serotonin. When serotonin is low, the usual result is carbohydrate
    cravings which are exactly what Brenda struggled with. Her appetite
    for breads and pasta was out of control, and Brenda was very
    unhappy with her weight.

    Yes, Dianna, Marcia, and Brenda all suffered from physically
    based food cravings. But the root of their nutrient deficiency
    was the FATS feeling, tension.

    Tension also increases brain chemicals that lead to overeating.
    Dr. Sarah Leibowitz of Rockefeller University found that the
    hormone cortisol stimulates production of a brain chemical called
    "neuropeptide Y". This brain chemical is a chief factor in turning
    our carbohydrate cravings on and off. Here's the tension link:
    We produce more cortisol when we are tense!

    Even worse, Leibowitz also reports that neuropeptide Y also makes
    the body hang on to the new body fat we produce (apparently this
    is some ancient biological throwback to the cave days). In other
    words, tension not only triggers carbohydrate cravings, it also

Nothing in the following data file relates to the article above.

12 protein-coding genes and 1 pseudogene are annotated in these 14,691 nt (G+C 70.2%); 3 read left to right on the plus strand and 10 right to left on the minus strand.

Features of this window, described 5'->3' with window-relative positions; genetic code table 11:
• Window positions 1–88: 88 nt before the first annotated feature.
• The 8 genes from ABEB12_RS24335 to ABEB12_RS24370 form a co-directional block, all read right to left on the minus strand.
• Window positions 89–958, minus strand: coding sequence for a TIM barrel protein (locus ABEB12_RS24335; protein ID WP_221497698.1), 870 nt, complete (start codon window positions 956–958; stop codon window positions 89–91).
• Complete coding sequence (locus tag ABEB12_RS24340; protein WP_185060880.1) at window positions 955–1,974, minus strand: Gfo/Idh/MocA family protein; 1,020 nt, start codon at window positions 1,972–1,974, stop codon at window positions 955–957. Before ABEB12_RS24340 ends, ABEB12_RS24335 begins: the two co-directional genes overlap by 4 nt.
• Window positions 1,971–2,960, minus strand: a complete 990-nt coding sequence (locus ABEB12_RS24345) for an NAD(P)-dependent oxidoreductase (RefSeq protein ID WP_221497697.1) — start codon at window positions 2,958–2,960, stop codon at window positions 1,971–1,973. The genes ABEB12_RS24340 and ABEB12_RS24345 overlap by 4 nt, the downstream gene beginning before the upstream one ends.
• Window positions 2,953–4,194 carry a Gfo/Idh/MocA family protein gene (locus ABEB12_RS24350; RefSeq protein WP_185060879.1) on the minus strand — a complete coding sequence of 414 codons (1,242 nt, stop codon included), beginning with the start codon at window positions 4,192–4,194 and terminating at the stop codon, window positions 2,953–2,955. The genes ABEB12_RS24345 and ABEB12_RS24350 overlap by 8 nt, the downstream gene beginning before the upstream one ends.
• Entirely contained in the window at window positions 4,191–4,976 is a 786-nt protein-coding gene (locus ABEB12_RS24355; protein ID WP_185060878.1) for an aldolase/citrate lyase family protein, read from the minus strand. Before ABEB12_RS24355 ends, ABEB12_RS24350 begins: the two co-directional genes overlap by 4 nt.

makes it more difficult to lose any additional weight.

    http://www.innerself.com/Behavior_Modification/Food_Cravings.htm


    ~~~~~~~~~~~~~~~~~~~~~~~~~~~~~~~~~~~~~~~~~~~~~~~~~~~~~~~~~~~~~~~~~~~~~~~~~~~~~~~~~~~~


    http://curezone.com/upload/Blogs/BannaSplit.jpg


    I wish you well on your path to healing your relationship with food.
    My main lesson learned by doing the Master Cleanse is that I eat to
    live, I do not live to eat. My food choices will not always be perfect,
    but I am not striving for perfection. Rather, I seek balance and
    control. If I want to eat a banana split, that will be my choice and
    I will be comfortable with it. I have no fear of food, however, I
    now have a greater awareness of how I use food to numb myself to
    feelings I would rather not deal with. I plan to use that awareness
    to develop a relationship with food I can live with for the rest
    of my life.

    be happy, be well,
    Zoe




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    • Wow, that is so true about changing food cravings!   by  Germanflower     16 y     1,891